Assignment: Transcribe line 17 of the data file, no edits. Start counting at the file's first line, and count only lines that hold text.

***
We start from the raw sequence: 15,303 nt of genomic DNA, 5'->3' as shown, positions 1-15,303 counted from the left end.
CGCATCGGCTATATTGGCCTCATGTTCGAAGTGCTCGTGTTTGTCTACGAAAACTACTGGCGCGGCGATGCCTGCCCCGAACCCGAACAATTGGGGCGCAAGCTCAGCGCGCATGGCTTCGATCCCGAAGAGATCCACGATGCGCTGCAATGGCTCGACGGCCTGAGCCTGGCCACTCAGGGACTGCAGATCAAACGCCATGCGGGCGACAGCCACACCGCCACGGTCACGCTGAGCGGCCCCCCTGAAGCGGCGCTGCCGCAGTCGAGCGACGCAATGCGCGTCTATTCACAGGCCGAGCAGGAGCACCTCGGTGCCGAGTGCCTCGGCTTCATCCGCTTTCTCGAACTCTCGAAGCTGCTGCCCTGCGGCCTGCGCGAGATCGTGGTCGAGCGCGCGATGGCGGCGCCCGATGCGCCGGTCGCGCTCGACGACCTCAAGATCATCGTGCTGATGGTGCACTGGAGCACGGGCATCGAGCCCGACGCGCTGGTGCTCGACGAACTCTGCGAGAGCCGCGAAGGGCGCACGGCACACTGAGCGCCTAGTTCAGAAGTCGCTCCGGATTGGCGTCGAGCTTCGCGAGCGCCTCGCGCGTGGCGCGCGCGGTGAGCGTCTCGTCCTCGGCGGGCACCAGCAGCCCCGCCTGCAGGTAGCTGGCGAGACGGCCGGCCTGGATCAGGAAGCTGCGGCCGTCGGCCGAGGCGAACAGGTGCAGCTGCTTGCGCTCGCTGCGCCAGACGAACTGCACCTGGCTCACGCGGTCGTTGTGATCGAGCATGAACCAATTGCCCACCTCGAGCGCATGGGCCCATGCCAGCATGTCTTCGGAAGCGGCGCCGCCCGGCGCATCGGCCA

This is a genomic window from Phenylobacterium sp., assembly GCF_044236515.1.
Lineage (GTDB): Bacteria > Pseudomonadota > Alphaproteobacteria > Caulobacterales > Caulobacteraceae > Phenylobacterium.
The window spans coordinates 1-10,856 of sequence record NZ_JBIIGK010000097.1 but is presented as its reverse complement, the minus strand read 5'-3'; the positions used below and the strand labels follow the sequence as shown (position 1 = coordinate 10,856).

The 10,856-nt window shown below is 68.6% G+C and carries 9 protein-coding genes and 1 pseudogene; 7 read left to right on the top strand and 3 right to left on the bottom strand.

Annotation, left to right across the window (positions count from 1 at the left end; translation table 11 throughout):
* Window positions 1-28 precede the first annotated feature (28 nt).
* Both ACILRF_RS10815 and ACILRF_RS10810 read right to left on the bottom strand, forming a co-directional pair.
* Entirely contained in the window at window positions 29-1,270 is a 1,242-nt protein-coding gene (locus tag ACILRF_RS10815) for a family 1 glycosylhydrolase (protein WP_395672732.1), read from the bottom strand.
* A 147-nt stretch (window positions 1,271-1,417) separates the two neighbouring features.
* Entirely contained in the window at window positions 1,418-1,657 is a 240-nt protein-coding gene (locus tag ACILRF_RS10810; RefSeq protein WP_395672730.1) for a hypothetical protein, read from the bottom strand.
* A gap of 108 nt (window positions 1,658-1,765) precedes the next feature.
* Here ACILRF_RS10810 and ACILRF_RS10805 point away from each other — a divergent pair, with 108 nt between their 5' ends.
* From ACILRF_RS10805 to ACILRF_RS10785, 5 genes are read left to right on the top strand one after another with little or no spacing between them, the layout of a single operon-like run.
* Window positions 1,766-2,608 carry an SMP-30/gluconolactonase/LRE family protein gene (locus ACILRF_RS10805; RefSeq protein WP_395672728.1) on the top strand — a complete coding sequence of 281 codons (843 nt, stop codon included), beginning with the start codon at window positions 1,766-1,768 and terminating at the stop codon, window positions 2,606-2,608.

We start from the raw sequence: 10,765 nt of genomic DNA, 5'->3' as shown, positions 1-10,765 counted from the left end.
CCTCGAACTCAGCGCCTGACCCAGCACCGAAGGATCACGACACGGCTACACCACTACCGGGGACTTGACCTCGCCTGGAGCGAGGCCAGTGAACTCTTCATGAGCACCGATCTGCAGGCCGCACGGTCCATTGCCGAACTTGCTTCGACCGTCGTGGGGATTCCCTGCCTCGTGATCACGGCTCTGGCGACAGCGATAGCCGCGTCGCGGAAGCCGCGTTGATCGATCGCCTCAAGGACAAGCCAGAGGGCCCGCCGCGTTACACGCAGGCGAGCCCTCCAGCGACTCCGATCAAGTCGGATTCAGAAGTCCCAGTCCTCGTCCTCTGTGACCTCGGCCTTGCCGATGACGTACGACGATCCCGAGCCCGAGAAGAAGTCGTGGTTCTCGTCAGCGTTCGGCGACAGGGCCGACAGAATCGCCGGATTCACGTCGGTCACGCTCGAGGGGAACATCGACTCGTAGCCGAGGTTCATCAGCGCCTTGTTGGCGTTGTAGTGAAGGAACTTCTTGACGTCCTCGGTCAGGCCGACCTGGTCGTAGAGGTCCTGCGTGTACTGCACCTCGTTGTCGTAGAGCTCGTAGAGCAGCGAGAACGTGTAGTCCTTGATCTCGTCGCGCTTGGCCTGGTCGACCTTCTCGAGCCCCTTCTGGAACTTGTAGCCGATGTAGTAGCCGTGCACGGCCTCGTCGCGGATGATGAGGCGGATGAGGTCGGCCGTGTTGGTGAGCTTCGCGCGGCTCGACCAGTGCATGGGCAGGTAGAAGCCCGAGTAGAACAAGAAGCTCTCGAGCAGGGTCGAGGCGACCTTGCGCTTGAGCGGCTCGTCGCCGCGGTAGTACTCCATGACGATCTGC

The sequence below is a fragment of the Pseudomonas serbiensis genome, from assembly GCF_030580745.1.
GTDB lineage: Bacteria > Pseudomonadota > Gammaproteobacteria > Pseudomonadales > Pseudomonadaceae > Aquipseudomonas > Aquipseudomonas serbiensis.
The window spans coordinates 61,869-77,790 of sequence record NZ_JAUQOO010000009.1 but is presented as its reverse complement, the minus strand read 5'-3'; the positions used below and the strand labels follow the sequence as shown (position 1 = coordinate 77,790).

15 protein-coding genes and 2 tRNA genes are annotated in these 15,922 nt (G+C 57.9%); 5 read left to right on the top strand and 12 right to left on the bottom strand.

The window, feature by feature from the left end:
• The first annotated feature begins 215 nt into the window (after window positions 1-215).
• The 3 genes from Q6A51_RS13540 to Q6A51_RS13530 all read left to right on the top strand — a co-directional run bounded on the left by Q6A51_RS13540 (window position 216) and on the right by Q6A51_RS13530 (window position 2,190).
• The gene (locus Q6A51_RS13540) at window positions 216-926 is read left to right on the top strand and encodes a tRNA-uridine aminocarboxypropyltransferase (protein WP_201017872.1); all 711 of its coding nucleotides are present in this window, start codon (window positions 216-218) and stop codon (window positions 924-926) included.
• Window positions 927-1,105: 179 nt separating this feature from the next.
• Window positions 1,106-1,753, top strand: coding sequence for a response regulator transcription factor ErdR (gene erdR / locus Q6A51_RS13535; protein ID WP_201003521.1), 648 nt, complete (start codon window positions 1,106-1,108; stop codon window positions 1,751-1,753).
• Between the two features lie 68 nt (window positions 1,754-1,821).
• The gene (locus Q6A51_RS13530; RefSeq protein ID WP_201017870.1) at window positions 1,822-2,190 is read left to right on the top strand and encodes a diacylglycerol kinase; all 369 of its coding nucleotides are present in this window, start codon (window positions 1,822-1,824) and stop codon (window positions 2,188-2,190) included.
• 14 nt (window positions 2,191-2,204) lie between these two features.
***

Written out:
We start from the raw sequence: 10,765 nt of genomic DNA, 5'->3' as shown, positions 1-10,765 counted from the left end.